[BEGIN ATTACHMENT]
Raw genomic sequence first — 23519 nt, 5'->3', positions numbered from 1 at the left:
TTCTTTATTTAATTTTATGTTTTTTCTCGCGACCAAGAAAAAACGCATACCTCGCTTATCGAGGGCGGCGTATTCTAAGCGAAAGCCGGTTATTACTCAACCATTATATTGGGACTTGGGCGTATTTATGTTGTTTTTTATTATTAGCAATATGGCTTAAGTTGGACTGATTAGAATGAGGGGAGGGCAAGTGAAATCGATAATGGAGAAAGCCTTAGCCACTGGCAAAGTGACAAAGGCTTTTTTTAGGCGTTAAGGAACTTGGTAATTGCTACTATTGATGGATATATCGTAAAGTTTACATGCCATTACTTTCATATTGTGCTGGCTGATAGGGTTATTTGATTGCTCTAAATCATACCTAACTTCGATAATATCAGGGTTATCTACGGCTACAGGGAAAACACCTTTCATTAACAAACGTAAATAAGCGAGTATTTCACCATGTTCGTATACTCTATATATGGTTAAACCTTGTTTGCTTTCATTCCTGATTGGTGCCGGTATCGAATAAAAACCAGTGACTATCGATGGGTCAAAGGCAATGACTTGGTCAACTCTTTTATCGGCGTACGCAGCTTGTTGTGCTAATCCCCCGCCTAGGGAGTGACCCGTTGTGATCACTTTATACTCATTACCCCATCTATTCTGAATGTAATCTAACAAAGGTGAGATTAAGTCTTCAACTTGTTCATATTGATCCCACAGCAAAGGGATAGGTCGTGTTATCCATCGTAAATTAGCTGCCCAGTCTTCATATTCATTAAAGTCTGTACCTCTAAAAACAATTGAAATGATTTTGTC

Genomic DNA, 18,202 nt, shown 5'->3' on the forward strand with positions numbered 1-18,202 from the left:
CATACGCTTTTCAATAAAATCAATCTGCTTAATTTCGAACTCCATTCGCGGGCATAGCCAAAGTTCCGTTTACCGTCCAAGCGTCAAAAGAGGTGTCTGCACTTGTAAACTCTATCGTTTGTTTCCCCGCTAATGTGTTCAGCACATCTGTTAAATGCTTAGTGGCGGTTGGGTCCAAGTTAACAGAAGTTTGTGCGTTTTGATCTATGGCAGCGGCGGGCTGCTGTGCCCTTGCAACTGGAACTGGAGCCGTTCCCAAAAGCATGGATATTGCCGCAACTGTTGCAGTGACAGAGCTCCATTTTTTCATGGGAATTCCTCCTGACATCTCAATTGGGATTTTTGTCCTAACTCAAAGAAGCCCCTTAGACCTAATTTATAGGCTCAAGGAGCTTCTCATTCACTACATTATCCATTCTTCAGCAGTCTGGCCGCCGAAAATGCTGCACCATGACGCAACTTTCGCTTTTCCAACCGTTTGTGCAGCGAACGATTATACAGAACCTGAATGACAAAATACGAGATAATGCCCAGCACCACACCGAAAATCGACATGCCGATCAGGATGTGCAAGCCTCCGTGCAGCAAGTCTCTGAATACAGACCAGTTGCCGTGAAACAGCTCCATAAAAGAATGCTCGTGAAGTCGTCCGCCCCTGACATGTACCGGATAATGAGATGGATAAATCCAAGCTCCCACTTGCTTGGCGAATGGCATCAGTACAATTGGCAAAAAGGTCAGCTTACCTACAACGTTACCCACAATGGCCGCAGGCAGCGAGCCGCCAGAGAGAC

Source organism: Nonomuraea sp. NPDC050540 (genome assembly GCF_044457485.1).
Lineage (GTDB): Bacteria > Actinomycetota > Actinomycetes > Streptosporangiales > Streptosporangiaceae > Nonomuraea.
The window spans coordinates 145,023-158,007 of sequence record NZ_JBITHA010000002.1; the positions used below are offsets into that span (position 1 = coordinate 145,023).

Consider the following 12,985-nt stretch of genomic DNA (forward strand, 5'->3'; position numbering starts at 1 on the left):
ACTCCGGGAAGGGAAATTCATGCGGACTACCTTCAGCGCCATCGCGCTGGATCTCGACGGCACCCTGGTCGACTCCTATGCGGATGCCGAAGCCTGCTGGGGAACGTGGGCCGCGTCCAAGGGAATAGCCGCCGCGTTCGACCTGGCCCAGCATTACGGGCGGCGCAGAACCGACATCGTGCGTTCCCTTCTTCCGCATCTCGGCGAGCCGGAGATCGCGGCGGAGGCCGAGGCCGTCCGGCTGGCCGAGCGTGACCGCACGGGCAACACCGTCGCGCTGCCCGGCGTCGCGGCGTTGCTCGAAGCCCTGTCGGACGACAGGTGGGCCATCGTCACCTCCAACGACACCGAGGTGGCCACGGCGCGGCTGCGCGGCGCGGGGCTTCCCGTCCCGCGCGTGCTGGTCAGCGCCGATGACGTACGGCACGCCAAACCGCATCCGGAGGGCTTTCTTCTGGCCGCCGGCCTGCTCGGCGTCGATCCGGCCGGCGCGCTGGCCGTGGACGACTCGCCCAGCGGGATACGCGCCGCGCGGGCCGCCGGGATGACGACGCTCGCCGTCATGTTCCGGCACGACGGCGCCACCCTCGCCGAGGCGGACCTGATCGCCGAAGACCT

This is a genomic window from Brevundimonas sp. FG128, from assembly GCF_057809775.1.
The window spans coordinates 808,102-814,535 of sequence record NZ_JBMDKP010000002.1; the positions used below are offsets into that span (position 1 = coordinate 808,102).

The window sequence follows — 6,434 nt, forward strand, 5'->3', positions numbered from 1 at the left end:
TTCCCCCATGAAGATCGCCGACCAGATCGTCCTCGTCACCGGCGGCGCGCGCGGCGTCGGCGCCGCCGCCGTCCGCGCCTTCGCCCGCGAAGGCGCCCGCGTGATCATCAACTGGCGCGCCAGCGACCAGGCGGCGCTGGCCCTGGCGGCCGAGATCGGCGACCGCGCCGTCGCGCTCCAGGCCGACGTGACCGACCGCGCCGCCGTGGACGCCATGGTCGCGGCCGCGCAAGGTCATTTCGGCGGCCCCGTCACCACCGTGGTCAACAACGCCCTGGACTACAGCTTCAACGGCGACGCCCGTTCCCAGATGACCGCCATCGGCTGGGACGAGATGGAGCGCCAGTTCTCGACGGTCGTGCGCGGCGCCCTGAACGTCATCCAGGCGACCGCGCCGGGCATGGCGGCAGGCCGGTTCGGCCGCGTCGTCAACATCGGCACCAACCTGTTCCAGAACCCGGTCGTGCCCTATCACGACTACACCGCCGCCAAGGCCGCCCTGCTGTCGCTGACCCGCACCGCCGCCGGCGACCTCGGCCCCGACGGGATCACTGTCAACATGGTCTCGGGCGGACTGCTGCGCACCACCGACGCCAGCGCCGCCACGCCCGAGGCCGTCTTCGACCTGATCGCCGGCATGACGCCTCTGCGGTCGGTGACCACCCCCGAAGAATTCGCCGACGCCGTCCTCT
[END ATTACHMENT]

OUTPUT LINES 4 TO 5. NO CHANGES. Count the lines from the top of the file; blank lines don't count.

CATACGCTTTTCAATAAAATCAATCTGCTTAATTTCGAACTCCATTCGCGGGCATAGCCAAAGTTCCGTTTACCGTCCAAGCGTCAAAAGAGGTGTCTGCACTTGTAAACTCTATCGTTTGTTTCCCCGCTAATGTGTTCAGCACATCTGTTAAATGCTTAGTGGCGGTTGGGTCCAAGTTAACAGAAGTTTGTGCGTTTTGATCTATGGCAGCGGCGGGCTGCTGTGCCCTTGCAACTGGAACTGGAGCCGTTCCCAAAAGCATGGATATTGCCGCAACTGTTGCAGTGACAGAGCTCCATTTTTTCATGGGAATTCCTCCTGACATCTCAATTGGGATTTTTGTCCTAACTCAAAGAAGCCCCTTAGACCTAATTTATAGGCTCAAGGAGCTTCTCATTCACTACATTATCCATTCTTCAGCAGTCTGGCCGCCGAAAATGCTGCACCATGACGCAACTTTCGCTTTTCCAACCGTTTGTGCAGCGAACGATTATACAGAACCTGAATGACAAAATACGAGATAATGCCCAGCACCACACCGAAAATCGACATGCCGATCAGGATGTGCAAGCCTCCGTGCAGCAAGTCTCTGAATACAGACCAGTTGCCGTGAAACAGCTCCATAAAAGAATGCTCGTGAAGTCGTCCGCCCCTGACATGTACCGGATAATGAGATGGATAAATCCAAGCTCCCACTTGCTTGGCGAATGGCATCAGTACAATTGGCAAAAAGGTCAGCTTACCTACAACGTTACCCACAATGGCCGCAGGCAGCGAGCCGCCAGAGAGAC

Source organism: Nonomuraea sp. NPDC050540 (genome assembly GCF_044457485.1).